"Két híres állatkert van Magyarországon: egy Budapesten és egy Veszprémben."
Translation:There are two famous zoos in Hungary: one in Budapest and one in Veszprém.
By the way, being from Nyíregyháza I strongly disagree with this sentence. If you ever go to Nyíregyháza or travel through the city while heading to more Eastern parts of Europe, I recommend visiting the Nyíregyháza Zoo (also known as Sóstó Zoo). You won't be disappointed. :)
That's quite inconsistent and unfortunately there are no rules at all. [EDIT: After all, there is a rule, see my comment below] Veszprémben, Győrben, Sopronban, Debrecenben, but Budapesten, Miskolcon, Nyíregyházán, Szegeden. Thankfully, as far as I know, this weirdness only happens with towns in Hungary and in neighbouring countries (where many towns have a Hungarian name too). Towns of other countries always get the inessive.
Also, in the case of Pécs and a few other cities there's even a third, archaic suffix in use: Pécsett. But no need to worry, because Pécsen is correct as well.
A little note about countries, while I'm at it: the default is the inessive here as well, the exceptions are islands (Izlandon, Grönlandon, Fülöp-szigeteken) and Hungary itself (Magyarországon).
One last note: when expressing motion, the places that previously took inessive and superessive will take illative and sublative, respectively. So at least there's some consistency.
I found this
Hungarian cities ending in –j, -m, -n, -ny, -i take the suffixes -ba, -be, -ban, ben, -ból, -ből. All other Hungarian cities (more or less) take -ra, -re, -ról, -ről and -on, -en, -ön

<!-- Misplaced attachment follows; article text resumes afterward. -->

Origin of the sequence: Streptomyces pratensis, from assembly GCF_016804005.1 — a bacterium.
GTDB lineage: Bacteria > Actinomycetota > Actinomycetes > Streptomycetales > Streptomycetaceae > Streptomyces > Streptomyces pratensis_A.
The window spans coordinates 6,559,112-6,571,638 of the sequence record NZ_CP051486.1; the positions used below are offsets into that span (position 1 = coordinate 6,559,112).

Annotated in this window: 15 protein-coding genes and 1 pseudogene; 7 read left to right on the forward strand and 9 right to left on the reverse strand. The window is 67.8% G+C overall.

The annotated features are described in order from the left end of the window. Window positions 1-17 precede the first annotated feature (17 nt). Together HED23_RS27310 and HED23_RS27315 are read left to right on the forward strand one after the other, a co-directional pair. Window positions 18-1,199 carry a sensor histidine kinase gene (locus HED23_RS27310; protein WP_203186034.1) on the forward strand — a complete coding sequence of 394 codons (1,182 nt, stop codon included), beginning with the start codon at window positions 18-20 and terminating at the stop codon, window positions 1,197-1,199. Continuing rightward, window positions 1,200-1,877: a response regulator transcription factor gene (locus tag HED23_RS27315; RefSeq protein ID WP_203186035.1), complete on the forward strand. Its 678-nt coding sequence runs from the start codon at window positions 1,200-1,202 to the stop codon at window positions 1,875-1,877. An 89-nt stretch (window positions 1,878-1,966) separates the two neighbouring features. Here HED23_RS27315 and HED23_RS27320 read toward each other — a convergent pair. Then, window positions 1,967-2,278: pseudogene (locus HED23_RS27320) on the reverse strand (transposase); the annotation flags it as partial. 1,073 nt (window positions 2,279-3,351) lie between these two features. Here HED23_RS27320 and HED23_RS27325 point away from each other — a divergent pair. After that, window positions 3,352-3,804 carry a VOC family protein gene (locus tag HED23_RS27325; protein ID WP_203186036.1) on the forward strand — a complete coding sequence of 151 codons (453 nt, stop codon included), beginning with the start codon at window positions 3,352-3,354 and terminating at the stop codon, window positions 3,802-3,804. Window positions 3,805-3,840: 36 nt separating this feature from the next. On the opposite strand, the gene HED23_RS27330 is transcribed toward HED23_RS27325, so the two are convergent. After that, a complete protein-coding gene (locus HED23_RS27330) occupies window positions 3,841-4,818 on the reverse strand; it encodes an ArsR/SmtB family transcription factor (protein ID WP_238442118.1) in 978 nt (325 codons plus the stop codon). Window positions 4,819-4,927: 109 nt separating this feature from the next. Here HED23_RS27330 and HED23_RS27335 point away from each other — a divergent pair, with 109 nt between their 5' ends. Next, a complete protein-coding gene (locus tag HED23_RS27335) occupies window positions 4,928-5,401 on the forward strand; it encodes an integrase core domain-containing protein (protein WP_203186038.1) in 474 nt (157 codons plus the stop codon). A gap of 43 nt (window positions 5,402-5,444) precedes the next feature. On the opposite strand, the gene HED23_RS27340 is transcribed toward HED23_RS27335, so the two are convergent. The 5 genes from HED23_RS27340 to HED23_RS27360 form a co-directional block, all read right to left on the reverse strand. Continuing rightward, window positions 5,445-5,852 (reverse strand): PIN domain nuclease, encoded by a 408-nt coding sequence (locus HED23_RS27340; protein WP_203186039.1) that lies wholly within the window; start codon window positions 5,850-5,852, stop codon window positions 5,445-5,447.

I checked this rule with a few towns and it seems correct, yay! :)
It's worth to read the rest of the article too, it explains very well which suffix to use with cities/countries.
I would like to read this article, too, but I don't see a link to it here. Could you post it? Thanks.
I live in Badacsonytomaj. (I was born here.) Ending: -j. But I live Badacsonytomajon, not Badacsonytomajban. :) And I go Badacsonytomajról (not Badacsonytomajból) Budapestre. :) A linguist said, "Let's see how local people are using it. :)
Are you sure Badacsonytomaj is a city? :)
Anyway, it is indeed interesting to learn how the locals are using it. I would have probably used "-ban", following the pattern of "Tokajban".
Uhh, it's not, I don't know how I made that mistake. I have a vague memory of wanting to put Grönland -> Grönlandon there (well, it's not an independent country, but it's good enough to be an example). Whatever. I corrected it now, thank you.
Thaiföld has the -n suffix because it ends in -föld ("land").
in Swaziland = Szváziföldön
in the Low Countries = Németalföldön
How about Málta? Is it "Máltára" because it is an island? I wonder...
Yeah, that must be it. Let's see a few islands, without any land or island in their names:
Málta, Korzika, Szardínia, Ciprus, Kréta, Madagaszkár, OK.
But the rule does not stick to:
Kuba, Nagy-Britannia, Japán, etc.
So all we can say is be cautious with the names of islands.
Does anyone know why it's wrong to say "two famous zoos are in Hungary, one in Budapest and one in Veszprem"?
Both are natural, your version is more definite.
You can have
"egyik ..., másik ... "
"az egyik ..., a másik ..."
"az egyik ..., a másik pedig ..."